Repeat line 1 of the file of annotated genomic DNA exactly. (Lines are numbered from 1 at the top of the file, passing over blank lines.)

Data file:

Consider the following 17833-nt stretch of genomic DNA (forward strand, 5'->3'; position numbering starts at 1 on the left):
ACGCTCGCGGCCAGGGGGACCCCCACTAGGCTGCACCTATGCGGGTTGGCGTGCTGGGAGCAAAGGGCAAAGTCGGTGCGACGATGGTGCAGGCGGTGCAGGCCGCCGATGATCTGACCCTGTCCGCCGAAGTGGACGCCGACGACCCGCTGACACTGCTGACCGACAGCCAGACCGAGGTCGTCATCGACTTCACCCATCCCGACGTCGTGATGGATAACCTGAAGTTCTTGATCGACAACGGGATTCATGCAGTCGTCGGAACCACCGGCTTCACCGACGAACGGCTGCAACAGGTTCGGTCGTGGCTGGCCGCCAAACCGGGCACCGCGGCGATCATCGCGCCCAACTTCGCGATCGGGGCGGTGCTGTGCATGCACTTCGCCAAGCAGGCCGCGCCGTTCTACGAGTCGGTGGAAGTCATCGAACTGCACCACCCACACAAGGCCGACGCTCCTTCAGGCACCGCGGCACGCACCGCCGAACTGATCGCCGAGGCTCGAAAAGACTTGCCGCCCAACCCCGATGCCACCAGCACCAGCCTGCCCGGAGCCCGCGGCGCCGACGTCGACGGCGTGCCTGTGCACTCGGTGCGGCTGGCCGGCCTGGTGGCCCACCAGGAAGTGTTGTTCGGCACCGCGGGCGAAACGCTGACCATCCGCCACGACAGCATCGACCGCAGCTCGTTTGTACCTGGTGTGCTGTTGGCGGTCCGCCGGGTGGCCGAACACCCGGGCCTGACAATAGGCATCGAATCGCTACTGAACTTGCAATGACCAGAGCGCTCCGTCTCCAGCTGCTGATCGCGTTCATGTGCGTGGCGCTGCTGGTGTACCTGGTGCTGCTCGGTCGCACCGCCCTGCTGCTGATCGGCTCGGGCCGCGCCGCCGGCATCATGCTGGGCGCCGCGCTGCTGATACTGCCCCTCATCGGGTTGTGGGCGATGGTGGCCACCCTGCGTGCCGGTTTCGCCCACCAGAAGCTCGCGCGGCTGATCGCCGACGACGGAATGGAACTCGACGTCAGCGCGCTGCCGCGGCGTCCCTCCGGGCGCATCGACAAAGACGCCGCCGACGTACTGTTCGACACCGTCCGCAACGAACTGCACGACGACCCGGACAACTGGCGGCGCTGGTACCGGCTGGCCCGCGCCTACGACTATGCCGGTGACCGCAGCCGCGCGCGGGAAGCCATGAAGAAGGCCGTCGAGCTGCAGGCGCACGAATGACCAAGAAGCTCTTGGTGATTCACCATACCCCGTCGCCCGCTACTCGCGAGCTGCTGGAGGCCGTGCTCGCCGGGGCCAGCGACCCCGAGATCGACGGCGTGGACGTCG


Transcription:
Consider the following 17833-nt stretch of genomic DNA (forward strand, 5'->3'; position numbering starts at 1 on the left):